Some words fit hand in glove, like “fatherhood” and “commitment.” Both carry considerable weight — responsibility, sacrifice, obligation and dedication. So, it is only befitting that the third Sunday in June is set aside as “Father’s Day” to honor his important role in the family. Yet depending on the father’s degree of involvement in his child’s life, in reality it is either a day of gladness or sadness, as is the case with one disadvantaged boy I mentor in Winston-Salem. When asked what his father does, he replied, “He’s in prison.”
Few doubt the huge importance of a father’s presence in the home. Research indicates that a two-parent family reaps big dividends, socially and economically. A loving and committed father who is present in the home is a treasure trove of positive and healthy outcomes. However, if he is an absentee father, his legacy will most likely be disastrous. His children, lacking affirmation and guidance, will search for father figures to replace him, engaging in risky behaviors along the way — some well into adulthood.
Tragically, 19.7 million children do not live with a biological father, according to a 2017 U.S. Census study. For students in first through 12th grade, a U.S. Department of Education study reported that 39% are fatherless. And of those who do reside in the home, the Pew Research Center reports that about six-in-10 fathers say they spend too little time with their kids, mostly because of work obligations.
The Fatherhood Project of Boston is one of a growing number of groups around the country that is actively trying to deepen fathers’ involvement in their children’s lives. In a June 2015 report, they cited Ten Facts of Fatherhood Engagement, gleaned from social science research:
- Fathers and infants can be equally as attached as mothers and infants. When both parents are involved with the child, infants are attached to both parents from the beginning of life.
- Father involvement is related to positive child health outcomes in infants, such as improved weight gain in preterm infants and improved breastfeeding rates.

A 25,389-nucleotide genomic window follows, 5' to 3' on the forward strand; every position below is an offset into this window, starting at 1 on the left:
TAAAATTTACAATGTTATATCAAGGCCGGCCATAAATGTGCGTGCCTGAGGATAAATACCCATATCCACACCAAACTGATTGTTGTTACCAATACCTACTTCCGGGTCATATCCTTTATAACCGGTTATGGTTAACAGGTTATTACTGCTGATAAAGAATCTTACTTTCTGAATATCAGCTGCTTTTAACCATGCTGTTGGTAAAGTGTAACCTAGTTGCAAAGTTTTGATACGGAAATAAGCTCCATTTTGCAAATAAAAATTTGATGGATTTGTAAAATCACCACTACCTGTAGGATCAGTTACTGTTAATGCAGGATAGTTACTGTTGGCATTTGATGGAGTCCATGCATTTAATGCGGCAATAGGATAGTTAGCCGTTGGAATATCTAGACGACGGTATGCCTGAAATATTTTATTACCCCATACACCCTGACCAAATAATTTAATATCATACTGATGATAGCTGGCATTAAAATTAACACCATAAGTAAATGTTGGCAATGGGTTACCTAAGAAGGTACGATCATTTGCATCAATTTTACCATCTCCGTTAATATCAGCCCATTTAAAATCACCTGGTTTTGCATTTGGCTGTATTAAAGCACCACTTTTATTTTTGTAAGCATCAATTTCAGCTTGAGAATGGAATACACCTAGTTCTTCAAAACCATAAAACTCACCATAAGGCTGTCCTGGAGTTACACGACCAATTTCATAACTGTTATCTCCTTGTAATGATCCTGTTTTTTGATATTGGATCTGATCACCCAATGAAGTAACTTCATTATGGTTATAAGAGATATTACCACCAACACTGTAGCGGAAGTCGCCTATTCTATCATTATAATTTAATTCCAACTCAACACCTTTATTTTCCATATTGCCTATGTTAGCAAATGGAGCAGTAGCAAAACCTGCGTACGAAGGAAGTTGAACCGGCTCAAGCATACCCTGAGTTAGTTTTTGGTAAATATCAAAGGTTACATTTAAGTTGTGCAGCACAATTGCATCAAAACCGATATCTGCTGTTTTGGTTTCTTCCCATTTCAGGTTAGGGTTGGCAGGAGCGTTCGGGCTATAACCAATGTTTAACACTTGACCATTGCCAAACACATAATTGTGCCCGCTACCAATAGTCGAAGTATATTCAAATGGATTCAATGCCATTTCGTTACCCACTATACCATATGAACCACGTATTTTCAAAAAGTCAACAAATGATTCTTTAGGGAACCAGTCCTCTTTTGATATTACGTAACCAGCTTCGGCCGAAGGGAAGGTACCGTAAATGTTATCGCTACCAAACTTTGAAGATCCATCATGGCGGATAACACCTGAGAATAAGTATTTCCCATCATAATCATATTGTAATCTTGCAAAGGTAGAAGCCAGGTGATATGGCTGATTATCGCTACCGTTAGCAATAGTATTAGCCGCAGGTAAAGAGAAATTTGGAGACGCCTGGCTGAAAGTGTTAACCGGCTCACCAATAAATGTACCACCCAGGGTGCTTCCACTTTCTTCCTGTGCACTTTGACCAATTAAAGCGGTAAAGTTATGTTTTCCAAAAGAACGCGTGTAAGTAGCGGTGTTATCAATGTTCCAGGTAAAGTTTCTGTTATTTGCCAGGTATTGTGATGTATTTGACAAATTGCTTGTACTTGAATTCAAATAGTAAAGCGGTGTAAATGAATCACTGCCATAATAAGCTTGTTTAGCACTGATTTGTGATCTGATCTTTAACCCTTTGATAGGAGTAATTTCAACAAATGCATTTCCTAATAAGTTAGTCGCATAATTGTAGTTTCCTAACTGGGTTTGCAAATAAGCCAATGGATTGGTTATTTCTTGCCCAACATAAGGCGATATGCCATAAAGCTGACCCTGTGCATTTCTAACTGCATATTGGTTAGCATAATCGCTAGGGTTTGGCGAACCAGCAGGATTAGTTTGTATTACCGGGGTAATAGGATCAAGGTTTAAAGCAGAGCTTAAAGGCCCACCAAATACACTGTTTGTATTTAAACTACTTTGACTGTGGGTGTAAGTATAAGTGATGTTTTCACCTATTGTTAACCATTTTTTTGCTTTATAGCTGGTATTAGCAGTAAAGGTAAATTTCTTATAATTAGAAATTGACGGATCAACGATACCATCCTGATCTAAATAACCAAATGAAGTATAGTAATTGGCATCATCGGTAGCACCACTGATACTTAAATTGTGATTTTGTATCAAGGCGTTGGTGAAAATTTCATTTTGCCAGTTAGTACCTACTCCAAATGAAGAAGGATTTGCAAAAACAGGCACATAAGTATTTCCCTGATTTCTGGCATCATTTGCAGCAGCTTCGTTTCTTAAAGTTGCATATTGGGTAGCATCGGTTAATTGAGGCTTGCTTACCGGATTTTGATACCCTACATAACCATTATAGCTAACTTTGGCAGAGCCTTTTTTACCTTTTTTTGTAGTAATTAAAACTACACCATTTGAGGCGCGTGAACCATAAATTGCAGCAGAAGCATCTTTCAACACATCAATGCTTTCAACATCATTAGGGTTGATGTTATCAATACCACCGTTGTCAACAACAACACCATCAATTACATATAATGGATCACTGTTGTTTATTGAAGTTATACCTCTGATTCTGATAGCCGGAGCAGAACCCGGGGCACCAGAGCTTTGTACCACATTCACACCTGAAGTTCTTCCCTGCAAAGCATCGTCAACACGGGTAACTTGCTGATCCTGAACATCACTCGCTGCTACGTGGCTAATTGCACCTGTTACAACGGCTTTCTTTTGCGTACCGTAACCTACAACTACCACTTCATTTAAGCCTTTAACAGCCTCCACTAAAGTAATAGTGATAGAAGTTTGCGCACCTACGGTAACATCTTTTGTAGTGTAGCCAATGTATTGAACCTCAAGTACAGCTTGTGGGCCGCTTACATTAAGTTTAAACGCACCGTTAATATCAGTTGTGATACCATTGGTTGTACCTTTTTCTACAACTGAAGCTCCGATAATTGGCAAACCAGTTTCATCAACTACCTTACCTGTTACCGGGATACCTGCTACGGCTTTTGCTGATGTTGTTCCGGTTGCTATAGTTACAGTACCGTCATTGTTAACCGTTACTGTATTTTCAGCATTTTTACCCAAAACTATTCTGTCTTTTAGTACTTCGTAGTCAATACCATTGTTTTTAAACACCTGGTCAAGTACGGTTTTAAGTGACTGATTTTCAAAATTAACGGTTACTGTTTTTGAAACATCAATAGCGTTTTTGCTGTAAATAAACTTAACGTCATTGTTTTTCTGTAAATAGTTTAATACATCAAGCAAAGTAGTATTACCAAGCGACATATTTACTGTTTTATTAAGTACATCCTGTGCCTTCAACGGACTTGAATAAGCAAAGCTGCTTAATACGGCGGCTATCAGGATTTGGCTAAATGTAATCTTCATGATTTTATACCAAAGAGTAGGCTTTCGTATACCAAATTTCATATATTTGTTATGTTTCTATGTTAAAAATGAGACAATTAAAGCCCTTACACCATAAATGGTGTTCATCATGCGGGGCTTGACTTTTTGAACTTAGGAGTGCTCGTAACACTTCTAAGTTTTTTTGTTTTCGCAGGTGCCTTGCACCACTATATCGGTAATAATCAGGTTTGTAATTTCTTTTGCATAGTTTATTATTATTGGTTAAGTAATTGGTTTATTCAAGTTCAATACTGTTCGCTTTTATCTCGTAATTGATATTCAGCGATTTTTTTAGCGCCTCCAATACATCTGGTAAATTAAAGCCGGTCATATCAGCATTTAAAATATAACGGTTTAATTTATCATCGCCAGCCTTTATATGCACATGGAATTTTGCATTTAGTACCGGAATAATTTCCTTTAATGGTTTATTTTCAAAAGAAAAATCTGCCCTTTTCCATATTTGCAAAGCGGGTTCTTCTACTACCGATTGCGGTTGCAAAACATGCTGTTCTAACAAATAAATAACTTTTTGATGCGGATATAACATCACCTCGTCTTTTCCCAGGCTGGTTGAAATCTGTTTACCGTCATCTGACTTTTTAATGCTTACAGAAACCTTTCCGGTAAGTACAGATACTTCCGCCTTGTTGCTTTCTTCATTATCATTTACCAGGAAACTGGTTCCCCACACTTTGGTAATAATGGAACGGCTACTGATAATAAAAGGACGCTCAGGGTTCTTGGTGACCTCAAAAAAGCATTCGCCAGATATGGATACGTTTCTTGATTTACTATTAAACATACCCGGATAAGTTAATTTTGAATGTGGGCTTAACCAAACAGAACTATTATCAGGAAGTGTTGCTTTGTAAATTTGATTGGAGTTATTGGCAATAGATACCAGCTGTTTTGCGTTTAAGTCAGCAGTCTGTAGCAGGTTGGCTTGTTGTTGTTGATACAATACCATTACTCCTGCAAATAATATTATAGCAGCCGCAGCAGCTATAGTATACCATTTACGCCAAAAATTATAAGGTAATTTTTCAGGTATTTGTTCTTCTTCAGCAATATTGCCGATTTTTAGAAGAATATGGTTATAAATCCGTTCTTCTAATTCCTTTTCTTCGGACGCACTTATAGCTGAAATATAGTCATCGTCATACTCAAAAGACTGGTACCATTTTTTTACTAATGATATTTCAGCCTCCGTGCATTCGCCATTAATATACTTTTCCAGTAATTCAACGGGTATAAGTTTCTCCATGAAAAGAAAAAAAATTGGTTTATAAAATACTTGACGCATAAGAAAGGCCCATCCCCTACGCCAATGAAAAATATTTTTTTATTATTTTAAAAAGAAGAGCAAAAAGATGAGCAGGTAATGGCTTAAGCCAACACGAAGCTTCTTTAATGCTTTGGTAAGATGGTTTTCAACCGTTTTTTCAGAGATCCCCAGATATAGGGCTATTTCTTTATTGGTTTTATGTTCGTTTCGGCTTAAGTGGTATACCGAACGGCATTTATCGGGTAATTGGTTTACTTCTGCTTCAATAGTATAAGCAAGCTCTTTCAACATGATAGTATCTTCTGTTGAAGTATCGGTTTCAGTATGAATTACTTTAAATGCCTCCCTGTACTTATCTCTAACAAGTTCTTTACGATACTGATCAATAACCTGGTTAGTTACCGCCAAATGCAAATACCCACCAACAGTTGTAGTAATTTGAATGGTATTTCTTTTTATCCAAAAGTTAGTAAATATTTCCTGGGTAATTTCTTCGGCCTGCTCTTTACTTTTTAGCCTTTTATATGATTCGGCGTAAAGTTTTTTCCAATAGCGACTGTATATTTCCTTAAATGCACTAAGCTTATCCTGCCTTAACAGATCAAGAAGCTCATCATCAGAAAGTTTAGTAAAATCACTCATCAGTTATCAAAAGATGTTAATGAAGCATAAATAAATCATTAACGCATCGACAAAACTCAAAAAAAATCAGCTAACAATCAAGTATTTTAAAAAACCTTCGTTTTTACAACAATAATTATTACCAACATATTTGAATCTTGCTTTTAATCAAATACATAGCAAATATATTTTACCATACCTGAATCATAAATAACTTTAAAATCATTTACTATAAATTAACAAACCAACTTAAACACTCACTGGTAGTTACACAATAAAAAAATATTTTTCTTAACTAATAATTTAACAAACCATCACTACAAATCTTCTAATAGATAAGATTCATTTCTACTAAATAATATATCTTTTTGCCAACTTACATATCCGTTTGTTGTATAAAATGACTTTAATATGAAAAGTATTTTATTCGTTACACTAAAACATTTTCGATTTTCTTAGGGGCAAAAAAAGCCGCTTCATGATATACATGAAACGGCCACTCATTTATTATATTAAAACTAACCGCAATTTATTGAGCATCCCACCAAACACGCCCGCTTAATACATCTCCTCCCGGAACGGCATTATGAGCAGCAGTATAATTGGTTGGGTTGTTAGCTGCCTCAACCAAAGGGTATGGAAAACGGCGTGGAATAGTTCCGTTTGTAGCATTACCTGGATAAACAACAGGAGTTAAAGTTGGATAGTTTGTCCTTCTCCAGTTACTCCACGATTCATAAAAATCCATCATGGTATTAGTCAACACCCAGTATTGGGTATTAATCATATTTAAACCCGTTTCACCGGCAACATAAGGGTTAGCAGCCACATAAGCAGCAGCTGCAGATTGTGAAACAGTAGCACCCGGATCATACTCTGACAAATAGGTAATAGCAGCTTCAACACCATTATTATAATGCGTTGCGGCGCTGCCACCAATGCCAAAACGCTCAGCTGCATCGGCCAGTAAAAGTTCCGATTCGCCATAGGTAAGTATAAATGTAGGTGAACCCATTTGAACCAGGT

- Father involvement using authoritative parenting (loving and with clear boundaries and expectations) leads to better emotional, academic, social, and behavioral outcomes for children.
- Children who feel a closeness to their fathers are: twice as likely as those who do not to enter college or find stable employment after high school, 75% less likely to have a teen birth, 80% less likely to spend time in jail, and half as likely to experience multiple depression symptoms.
- Fathers occupy a critical role in child development. Father absence hinders development from early infancy throughout childhood and into adulthood. The psychological harm of father absence experienced during childhood persists throughout the life course.
- The quality of the father-child relationship matters more than the specific number of hours spent together. Non-resident fathers can have positive effects on children’s social and emotional well-being, as well as academic achievement and behavioral adjustment.
- High levels of father involvement are correlated with higher levels of sociability, confidence and self-control in children. Children with involved fathers are less likely to act out in school or engage in risky behaviors in adolescence
- Children with actively involved fathers are: 43% more likely to earn A’s in school and 33% less likely to repeat a grade than those without engaged dads.
- Father engagement reduces the frequency of behavioral problems in boys while also decreasing delinquency and economic disadvantage in low-income families.
- Father engagement reduces psychological problems and rates of depression in young women. The Fatherhood report concludes that “in order for more fathers to become involved in parenting, it is essential for them to understand the advantages to children of fathers’ emotional engagement.”
A biblical proverb sums it up succinctly: “Train up a child in the way he should go: and when he is old, he will not depart from it.” Happy Father’s Day!